1. Well, Anon, now that I’m finished weeping...

      My old boss at FINRA, the best one I’ve ever had, used to tell me, “Kelly, I spend the company’s money as if it were my own.” Wise words from Mario, and definitely ones to live by.

    2. If you're having trouble wondering what's wrong with a $32,000 office couch, I'm not sure anyone could explain it to you.

    3. I guess the most I've ever spent for a couch was in the $1,000 to $1,500 range. So I do realize a $32,000 couch is a huge price. The conference table that my bosses bought (which I referred to in the post above) was decades ago when I was working for a bank. As a normal person, I think what they paid for it was ridiculous, but banks are banks, and they wanted their executive offices to be snazzy, impress clients, etc. I do realize what they've spent on the renovations is excessive, and one of the justices should have lobbied the others to be more economical (and maybe one or more of them did raise that). But is justice being evenly applied? Going to jail for 395 years?? What about other renovations of state offices, and other people's habits while driving state vehicles? Now, if there were kickbacks involved, or related-party issues in where they bought the furniture from, that's another thing entirely, that of course needs to be severely addressed.

  7. This has always been my problem w WV - lovely state, very nice people, but you have all the corruption holding back investment in the state - and related government tax revenue/economics that would follow. Would love to have a retirement house and land there, but almost as bad as having one in Kalifornia, upstate NY or Massachusetts - your property w/b at risk of kleptocrats effectively confiscating it by taxation/regulation/muni pension obligations. Corruption affects everything down the line - education, medical care, commerce and retail stores. Have visited White Sulphur Springs, Union, Narrows, Middlesboro and Pineville - so pretty to visit, but really creates a conflict when options include NC, VA, KY and TN.

  8. Been practicing as an appellate lawyer in NY for over 30 years. Our judicial corruption is more along the "jobs for the boys" scheme. It has seemed to me, especially recently, that those who work for the court system are the ones getting the judicial appointments.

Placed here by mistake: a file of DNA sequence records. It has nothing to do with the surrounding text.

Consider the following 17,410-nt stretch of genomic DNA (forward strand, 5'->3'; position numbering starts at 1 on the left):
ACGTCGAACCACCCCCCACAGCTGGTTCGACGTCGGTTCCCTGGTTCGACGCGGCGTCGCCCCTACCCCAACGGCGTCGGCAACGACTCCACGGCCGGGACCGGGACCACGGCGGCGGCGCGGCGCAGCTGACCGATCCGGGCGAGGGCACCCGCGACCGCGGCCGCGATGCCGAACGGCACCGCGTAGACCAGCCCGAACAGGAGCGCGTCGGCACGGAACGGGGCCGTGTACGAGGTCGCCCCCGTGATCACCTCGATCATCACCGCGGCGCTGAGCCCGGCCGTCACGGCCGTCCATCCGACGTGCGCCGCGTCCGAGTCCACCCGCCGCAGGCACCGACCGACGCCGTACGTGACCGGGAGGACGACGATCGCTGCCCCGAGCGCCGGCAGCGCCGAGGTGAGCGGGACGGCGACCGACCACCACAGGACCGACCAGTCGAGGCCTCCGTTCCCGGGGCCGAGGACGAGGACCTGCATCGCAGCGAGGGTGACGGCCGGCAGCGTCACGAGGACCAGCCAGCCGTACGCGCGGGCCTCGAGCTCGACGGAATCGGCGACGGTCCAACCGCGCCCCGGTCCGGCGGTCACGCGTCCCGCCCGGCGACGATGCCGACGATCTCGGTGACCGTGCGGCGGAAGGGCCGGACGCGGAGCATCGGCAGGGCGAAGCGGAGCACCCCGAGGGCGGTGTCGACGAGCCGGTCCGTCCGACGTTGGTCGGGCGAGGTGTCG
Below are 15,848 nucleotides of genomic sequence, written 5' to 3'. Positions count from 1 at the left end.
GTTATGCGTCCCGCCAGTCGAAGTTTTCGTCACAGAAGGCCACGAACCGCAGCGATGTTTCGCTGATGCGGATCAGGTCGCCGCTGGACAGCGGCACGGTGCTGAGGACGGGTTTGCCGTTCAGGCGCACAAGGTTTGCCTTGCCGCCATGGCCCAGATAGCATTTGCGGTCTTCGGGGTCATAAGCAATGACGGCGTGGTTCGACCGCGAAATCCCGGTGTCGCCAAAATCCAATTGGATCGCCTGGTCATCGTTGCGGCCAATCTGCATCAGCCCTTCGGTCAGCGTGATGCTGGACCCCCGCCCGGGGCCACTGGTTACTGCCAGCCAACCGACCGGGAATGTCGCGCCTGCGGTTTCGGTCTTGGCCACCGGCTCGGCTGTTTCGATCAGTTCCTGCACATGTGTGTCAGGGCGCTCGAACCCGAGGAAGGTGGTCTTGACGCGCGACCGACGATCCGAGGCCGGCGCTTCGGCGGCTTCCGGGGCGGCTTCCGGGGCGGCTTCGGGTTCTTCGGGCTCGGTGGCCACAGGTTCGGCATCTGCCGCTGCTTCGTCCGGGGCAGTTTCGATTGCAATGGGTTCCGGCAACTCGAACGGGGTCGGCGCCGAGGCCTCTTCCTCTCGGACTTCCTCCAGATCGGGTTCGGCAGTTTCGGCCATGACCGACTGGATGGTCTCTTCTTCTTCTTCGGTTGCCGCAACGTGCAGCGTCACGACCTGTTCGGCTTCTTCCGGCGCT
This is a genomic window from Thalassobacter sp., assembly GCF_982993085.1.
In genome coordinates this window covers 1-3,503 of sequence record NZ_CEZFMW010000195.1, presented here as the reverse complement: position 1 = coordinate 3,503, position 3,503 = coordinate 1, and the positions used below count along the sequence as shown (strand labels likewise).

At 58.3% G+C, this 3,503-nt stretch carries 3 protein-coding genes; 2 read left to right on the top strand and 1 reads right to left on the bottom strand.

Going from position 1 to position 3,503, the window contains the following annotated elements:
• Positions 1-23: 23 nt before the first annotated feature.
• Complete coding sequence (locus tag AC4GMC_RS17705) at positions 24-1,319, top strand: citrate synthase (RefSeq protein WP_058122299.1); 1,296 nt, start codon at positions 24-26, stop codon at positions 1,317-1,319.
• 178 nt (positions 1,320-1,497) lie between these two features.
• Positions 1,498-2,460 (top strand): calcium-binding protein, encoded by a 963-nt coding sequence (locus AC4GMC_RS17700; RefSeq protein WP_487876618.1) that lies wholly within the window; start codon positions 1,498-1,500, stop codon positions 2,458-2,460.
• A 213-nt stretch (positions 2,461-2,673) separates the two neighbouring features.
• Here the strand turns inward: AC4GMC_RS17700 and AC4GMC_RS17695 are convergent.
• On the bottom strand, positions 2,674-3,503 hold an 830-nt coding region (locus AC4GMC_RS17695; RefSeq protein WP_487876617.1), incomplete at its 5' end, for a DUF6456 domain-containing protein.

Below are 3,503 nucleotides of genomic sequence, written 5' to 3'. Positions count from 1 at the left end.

I suppose the corrupt nature of the system is highlighted by our now retired chief judge, Jon Lippman. Guy went straight into the court system as a law assistant, never practiced law, but became Chief Judge Kaye's hatchet man as chief administrative judge (a job for which you do not need to be a judge), then finagled a seat on the state Supreme Court, was appointed to the Appellate Division, then succeeded Judge Kaye. HE NEVER PRACTICED LAW.

    He was the childhood friend of now convicted former Speaker Shel Silver.

    Don't know which I prefer: corruption the old fashioned way -- just taking money or rigging the system with friendly appointments of individuals who have no business on the bench.

  9. Women keep saying if they were in charge instead of men, government would improve. The WV supreme court proves them wrong. When it comes to corruption in government, women are no more honest than men. Experiment is over. QED.

  10. The disgraced former mayor of Nashville, Megan Barry, spent 1.3 million to remodel the mayor's office. If not for the affair with her bodyguard, she would still be misspending taxpayer money with no consequences.

  11. A bunch of nogoodniks finally get their comeuppance.

    Okay, NOW it’s “Amost Heaven”.